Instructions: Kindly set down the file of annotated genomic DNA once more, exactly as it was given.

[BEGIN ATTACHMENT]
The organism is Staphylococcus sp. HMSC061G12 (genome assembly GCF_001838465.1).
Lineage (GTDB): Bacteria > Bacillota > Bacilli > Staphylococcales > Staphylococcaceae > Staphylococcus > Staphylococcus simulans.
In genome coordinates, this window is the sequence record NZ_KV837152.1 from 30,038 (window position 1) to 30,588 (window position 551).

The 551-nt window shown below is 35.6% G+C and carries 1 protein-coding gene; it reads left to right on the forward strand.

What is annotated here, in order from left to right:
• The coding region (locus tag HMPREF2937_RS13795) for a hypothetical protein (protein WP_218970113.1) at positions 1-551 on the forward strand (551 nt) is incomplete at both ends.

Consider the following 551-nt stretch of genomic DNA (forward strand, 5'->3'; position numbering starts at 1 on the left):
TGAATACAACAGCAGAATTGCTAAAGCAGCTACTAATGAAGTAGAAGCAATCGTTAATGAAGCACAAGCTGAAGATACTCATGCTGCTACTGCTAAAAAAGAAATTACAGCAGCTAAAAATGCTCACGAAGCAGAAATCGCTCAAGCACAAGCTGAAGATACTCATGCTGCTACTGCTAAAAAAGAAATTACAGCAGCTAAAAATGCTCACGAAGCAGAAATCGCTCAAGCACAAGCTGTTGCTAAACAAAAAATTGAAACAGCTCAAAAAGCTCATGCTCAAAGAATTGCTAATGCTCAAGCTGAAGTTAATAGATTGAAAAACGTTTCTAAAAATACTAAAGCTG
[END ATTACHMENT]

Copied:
The organism is Staphylococcus sp. HMSC061G12 (genome assembly GCF_001838465.1).
Lineage (GTDB): Bacteria > Bacillota > Bacilli > Staphylococcales > Staphylococcaceae > Staphylococcus > Staphylococcus simulans.
In genome coordinates, this window is the sequence record NZ_KV837152.1 from 30,038 (window position 1) to 30,588 (window position 551).

The 551-nt window shown below is 35.6% G+C and carries 1 protein-coding gene; it reads left to right on the forward strand.

What is annotated here, in order from left to right:
• The coding region (locus tag HMPREF2937_RS13795) for a hypothetical protein (protein WP_218970113.1) at positions 1-551 on the forward strand (551 nt) is incomplete at both ends.

Consider the following 551-nt stretch of genomic DNA (forward strand, 5'->3'; position numbering starts at 1 on the left):
TGAATACAACAGCAGAATTGCTAAAGCAGCTACTAATGAAGTAGAAGCAATCGTTAATGAAGCACAAGCTGAAGATACTCATGCTGCTACTGCTAAAAAAGAAATTACAGCAGCTAAAAATGCTCACGAAGCAGAAATCGCTCAAGCACAAGCTGAAGATACTCATGCTGCTACTGCTAAAAAAGAAATTACAGCAGCTAAAAATGCTCACGAAGCAGAAATCGCTCAAGCACAAGCTGTTGCTAAACAAAAAATTGAAACAGCTCAAAAAGCTCATGCTCAAAGAATTGCTAATGCTCAAGCTGAAGTTAATAGATTGAAAAACGTTTCTAAAAATACTAAAGCTG